Government department charged over Antarctic pilot’s death
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The Department of Environment and Energy and a helicopter contractor have been charged over the death of a helicopter pilot.
- David Wood fell down an Antarctic crevasse in 2016
- Department of Environment and Energy facing charges
- Helicopter Resources also facing workplace safety charges
David Wood died of hypothermia after falling down a crevasse on the Western Shelf in the Australian Antarctic Territory during a routine mission.
An ongoing coronial inquest has heard he was trapped for hours and while he was pulled alive from the crevasse, he later died of hypothermia.
A statement from the federal workplace safety regulator Comcare claimed the department failed in its duties under the federal Work Health and Safety Act.
Charges were also laid against Captain Wood's employer Helicopter Resources.
Each party will face three criminal charges relating to Captain Wood's death, and all charges relate to breaches of federal work health and safety laws.
It is understood the charges relate to the parties' alleged failure to undertake proper safety assessments of the site where Captain Wood died, and as such exposed him to risk of death or serious injury.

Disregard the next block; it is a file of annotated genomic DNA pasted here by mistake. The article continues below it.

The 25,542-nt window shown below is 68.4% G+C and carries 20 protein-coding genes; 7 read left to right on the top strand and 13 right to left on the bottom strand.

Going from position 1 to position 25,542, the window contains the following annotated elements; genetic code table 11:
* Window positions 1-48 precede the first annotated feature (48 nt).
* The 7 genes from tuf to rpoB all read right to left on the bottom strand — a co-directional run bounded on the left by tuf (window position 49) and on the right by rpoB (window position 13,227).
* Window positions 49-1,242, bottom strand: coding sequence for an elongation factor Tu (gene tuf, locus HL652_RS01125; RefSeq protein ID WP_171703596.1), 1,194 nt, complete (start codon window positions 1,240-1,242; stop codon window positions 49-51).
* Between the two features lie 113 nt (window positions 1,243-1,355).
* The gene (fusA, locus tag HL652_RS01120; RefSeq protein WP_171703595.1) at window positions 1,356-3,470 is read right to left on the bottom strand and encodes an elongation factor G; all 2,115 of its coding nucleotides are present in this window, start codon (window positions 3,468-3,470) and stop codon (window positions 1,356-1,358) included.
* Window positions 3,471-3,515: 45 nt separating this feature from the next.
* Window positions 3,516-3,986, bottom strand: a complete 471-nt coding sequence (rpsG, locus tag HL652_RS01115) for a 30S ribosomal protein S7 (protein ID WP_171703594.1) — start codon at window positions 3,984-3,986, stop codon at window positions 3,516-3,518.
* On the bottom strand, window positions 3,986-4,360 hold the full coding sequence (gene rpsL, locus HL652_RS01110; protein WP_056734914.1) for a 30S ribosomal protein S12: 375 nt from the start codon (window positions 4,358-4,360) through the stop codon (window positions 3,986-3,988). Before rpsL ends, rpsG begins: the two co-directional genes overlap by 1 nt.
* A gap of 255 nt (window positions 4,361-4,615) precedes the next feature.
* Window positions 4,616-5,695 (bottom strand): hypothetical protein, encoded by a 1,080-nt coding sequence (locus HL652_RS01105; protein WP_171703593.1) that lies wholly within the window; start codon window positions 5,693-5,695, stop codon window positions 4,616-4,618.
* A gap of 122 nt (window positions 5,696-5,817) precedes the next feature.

The maximum penalty for each charge is $1.5 million.
An inquest into Captain Wood's death has heard that in the weeks before his death, he and a co-pilot had spotted the crevasse, but failed to report it despite their obligation to do so.
A spokesperson for the Department of Environment and Energy said it "passes on its condolences to Mr Wood's family, friends and colleagues".
"As the work, health and safety matter is now before the courts, the department will not comment further," the statement read.
Helicopter Resources were also contacted for comment.
The case will be heard in the ACT Magistrates Court in February.
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